died after 1942 and either (1) the works were never published, or (2) they were published after 1922 and properly renewed. If the works meet these criteria, and you are the heir to the copyright owner’s estate (and can prove it), you can register copyright in your name and stop others from copying the works.
Copyright for architectural works. Architectural drawings were not classified as protectable works until December, 1990. Prior to that, courts tended to protect architectural blueprints. The extent of protection may depend on how distinctive or elaborate the plans are, but it's likely the works you describe will meet the standards for protection.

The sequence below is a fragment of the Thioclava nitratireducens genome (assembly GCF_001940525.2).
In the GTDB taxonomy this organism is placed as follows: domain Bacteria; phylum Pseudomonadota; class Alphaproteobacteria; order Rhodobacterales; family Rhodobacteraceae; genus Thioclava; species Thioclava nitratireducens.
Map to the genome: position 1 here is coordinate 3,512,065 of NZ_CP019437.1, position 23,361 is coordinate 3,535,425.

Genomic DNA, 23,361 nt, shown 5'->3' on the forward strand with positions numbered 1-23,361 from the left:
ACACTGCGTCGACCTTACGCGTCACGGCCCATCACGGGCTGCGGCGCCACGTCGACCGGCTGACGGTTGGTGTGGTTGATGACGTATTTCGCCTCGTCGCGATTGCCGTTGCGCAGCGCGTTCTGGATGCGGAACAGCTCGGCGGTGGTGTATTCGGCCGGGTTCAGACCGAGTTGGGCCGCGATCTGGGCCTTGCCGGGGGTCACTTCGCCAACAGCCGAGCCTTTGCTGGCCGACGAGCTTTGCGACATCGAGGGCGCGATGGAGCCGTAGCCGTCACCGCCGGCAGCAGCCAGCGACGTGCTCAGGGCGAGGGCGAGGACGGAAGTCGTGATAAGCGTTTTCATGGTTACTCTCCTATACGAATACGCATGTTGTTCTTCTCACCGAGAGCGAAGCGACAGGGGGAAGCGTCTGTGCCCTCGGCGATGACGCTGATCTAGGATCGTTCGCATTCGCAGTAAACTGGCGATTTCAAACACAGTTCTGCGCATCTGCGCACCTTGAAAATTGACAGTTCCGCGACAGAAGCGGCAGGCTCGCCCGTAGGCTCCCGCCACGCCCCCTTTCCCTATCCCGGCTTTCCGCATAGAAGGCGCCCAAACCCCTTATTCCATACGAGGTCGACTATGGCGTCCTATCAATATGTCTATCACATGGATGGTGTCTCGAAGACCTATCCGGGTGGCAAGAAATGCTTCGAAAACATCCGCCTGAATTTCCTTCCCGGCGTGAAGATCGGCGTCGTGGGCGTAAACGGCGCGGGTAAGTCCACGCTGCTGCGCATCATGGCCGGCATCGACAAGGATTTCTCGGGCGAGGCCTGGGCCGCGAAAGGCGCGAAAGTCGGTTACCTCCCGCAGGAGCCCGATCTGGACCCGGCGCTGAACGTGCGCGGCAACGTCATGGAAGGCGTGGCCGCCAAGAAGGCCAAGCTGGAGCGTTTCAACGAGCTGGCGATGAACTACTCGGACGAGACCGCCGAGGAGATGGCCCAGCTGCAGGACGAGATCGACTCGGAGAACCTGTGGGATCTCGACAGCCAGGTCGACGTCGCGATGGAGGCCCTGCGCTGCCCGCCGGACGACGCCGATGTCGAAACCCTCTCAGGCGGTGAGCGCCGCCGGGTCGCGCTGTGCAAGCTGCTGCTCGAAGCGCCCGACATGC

Privacy. We don't believe that publication of architectural drawings would give rise to a successful invasion of privacy claim because the publication doesn’t disclose personal facts, or intrude into personal affairs. Even if we are correct, however, a wealthy homeowner could always still mount a tort claim. You may lower the chances of such a suit by not mentioning the names of the persons presently living at the home.